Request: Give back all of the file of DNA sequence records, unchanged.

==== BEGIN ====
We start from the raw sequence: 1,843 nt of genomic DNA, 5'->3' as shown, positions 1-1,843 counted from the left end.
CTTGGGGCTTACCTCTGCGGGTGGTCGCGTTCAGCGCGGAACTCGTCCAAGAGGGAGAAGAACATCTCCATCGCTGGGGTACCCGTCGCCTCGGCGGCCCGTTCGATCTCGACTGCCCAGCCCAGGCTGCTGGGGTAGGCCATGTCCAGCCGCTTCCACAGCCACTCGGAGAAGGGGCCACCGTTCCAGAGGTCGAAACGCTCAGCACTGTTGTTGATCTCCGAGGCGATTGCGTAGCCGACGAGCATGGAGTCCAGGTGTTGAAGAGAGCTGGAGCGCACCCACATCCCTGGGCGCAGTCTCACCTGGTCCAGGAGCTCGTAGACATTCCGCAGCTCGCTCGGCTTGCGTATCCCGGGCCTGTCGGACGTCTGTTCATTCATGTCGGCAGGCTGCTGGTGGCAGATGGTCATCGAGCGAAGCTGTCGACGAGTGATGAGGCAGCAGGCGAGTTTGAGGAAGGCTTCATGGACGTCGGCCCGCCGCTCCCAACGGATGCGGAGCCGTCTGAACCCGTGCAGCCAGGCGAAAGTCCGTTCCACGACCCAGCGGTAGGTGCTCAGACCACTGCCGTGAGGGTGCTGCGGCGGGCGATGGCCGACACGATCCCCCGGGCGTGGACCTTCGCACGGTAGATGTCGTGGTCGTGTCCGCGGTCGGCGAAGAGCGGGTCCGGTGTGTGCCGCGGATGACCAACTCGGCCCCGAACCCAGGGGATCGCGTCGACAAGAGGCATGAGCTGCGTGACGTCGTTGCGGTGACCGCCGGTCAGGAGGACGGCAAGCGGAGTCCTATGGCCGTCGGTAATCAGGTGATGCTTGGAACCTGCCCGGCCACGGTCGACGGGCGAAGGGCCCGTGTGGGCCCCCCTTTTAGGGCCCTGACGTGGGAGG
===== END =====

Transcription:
We start from the raw sequence: 1,843 nt of genomic DNA, 5'->3' as shown, positions 1-1,843 counted from the left end.
CTTGGGGCTTACCTCTGCGGGTGGTCGCGTTCAGCGCGGAACTCGTCCAAGAGGGAGAAGAACATCTCCATCGCTGGGGTACCCGTCGCCTCGGCGGCCCGTTCGATCTCGACTGCCCAGCCCAGGCTGCTGGGGTAGGCCATGTCCAGCCGCTTCCACAGCCACTCGGAGAAGGGGCCACCGTTCCAGAGGTCGAAACGCTCAGCACTGTTGTTGATCTCCGAGGCGATTGCGTAGCCGACGAGCATGGAGTCCAGGTGTTGAAGAGAGCTGGAGCGCACCCACATCCCTGGGCGCAGTCTCACCTGGTCCAGGAGCTCGTAGACATTCCGCAGCTCGCTCGGCTTGCGTATCCCGGGCCTGTCGGACGTCTGTTCATTCATGTCGGCAGGCTGCTGGTGGCAGATGGTCATCGAGCGAAGCTGTCGACGAGTGATGAGGCAGCAGGCGAGTTTGAGGAAGGCTTCATGGACGTCGGCCCGCCGCTCCCAACGGATGCGGAGCCGTCTGAACCCGTGCAGCCAGGCGAAAGTCCGTTCCACGACCCAGCGGTAGGTGCTCAGACCACTGCCGTGAGGGTGCTGCGGCGGGCGATGGCCGACACGATCCCCCGGGCGTGGACCTTCGCACGGTAGATGTCGTGGTCGTGTCCGCGGTCGGCGAAGAGCGGGTCCGGTGTGTGCCGCGGATGACCAACTCGGCCCCGAACCCAGGGGATCGCGTCGACAAGAGGCATGAGCTGCGTGACGTCGTTGCGGTGACCGCCGGTCAGGAGGACGGCAAGCGGAGTCCTATGGCCGTCGGTAATCAGGTGATGCTTGGAACCTGCCCGGCCACGGTCGACGGGCGAAGGGCCCGTGTGGGCCCCCCTTTTAGGGCCCTGACGTGGGAGG